In a nutshell, hackers deploy ransomware that encrypts all of your data, and they hold that data hostage until you pay them off. The ransom requested could be a few thousand dollars or a few hundred thousand. For a retiree in Tallahassee, that data might be photos of their grandkids or other important personal files. For a business, that could be customer data, financials, and vital intellectual property. It's important information that a business can't run without, so businesses often come to a standstill until they pay the cybercriminals. That alone could be a barrier too big to overcome – coming up with that kind of money in a matter of days is no easy feat, and there is usually a deadline to pay. Miss the deadline and the price goes up – or you lose your data forever.
If you've prepared, your company has cyber insurance to help cover the cost. But even that isn't an all-encompassing solution.
People often believe the most challenging aspect of recovering from a ransomware attack is getting their business up and running after paying off the hackers and gaining access to their data. But there's so much more to consider.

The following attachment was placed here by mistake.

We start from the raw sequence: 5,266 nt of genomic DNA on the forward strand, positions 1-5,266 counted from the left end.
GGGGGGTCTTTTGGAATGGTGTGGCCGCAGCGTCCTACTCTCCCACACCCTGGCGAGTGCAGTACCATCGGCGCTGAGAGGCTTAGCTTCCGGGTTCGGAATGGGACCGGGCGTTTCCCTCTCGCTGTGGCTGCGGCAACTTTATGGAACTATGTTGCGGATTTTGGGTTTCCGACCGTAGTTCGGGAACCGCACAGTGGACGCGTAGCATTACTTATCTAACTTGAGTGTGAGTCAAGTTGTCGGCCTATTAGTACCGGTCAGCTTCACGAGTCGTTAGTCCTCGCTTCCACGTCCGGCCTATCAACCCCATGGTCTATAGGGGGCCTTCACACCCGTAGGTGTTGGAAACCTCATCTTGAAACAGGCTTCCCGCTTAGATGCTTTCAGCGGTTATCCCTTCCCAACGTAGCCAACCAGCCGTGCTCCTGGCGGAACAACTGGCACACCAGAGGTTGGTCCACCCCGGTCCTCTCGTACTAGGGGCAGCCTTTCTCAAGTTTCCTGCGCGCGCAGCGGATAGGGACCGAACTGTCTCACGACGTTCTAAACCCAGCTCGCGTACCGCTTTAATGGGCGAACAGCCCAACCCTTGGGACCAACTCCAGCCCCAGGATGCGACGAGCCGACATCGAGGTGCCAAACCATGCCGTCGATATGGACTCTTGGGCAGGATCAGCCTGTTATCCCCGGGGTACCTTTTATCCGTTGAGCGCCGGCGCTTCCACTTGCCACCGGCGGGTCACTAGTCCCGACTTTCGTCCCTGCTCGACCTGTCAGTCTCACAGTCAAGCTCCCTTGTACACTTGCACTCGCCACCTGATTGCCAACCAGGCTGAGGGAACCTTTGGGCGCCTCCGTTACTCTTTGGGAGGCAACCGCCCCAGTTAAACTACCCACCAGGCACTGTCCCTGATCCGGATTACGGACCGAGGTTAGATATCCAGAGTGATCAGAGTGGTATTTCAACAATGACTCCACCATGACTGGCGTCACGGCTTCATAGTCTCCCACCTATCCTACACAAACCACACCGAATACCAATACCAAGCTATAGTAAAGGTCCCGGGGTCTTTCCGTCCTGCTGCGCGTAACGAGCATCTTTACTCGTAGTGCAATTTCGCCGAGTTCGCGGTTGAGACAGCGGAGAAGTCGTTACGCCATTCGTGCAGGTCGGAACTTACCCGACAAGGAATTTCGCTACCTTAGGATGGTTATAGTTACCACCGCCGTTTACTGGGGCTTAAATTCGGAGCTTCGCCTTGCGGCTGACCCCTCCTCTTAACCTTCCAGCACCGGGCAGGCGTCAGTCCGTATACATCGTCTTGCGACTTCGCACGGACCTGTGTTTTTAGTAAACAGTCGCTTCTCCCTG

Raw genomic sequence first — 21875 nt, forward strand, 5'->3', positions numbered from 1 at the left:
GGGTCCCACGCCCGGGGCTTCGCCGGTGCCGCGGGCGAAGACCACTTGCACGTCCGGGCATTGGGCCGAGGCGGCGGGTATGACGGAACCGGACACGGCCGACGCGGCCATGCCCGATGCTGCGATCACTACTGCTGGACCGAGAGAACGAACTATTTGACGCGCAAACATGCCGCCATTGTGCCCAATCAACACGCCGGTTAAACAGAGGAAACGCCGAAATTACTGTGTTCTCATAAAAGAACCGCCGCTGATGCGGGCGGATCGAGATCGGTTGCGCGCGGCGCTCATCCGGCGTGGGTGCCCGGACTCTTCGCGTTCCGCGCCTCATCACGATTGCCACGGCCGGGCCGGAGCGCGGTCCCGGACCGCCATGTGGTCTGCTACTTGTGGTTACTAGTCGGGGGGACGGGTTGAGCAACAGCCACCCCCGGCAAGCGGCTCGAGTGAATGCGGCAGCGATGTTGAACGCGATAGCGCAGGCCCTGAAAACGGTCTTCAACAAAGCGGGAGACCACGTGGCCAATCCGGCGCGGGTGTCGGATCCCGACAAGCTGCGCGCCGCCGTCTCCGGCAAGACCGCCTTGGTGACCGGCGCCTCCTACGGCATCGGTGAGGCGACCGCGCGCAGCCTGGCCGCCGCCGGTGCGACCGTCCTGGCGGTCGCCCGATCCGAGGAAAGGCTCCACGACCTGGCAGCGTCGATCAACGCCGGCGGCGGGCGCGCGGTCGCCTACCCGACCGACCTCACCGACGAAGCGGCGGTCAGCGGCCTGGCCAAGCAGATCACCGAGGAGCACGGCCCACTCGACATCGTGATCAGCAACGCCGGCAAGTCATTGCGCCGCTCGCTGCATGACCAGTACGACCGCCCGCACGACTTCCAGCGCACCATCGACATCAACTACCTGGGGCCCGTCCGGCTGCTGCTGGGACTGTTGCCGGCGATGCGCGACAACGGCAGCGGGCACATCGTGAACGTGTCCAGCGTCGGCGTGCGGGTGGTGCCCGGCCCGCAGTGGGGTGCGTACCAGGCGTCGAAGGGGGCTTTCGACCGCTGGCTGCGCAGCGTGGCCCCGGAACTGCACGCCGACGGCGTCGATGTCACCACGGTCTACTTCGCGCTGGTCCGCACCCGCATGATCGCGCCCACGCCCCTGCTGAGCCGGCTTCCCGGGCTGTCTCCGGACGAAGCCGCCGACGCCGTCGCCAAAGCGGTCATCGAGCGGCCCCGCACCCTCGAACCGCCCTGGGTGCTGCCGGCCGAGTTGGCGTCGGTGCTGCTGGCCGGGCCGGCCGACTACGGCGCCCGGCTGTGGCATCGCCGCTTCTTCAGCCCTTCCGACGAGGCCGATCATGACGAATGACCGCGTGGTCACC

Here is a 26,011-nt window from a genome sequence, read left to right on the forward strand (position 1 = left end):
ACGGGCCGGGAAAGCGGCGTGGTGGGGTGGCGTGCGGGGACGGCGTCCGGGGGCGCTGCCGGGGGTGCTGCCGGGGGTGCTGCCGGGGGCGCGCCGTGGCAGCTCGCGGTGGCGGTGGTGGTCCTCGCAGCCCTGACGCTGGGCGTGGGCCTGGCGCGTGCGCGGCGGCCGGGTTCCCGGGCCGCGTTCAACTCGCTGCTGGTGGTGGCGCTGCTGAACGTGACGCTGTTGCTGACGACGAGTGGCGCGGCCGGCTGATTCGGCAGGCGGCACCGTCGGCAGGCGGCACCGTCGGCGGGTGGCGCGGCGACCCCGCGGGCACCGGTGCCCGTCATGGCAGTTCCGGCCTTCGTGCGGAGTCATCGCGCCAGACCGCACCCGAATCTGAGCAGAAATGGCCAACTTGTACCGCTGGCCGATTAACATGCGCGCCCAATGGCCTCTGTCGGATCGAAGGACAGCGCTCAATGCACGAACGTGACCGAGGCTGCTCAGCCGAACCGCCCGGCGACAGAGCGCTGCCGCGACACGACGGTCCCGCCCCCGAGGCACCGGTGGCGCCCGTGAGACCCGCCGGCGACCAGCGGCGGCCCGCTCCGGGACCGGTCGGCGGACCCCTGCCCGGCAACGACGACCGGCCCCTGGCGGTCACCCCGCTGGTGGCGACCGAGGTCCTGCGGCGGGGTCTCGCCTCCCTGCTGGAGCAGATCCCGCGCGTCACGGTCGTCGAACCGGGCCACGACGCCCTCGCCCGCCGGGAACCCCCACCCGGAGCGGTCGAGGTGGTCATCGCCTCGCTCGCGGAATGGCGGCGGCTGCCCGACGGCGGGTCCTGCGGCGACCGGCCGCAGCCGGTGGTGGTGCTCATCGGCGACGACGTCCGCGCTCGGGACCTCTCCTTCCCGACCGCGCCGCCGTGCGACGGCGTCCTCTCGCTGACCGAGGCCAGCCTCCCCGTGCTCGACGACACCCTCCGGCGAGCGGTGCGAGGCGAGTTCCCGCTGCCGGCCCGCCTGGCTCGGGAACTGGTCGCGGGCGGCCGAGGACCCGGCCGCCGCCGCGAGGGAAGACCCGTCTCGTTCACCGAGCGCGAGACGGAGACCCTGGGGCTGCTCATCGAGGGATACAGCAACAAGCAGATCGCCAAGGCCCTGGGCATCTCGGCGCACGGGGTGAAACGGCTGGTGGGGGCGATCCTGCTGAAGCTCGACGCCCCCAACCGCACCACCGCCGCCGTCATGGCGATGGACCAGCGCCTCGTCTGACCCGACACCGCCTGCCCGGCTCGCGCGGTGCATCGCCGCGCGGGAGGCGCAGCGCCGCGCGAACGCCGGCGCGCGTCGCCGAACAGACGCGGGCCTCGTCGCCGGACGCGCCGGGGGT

The truly challenging part is identifying how the cybercriminals got in and fixing it. Otherwise, the business is likely to get hit again. We've heard of organizations that paid a ransom and regained access to their data, only to be hit again a week later.
One of the biggest financial costs of a ransomware attack is the forensic analysis required to locate the security gap and block future threats. The culprit could be something as seemingly insignificant as a printer not having a patch. That printer has access to the outside world, a hacker was able to connect to it and infect it, and now that printer continues infecting other things on the network.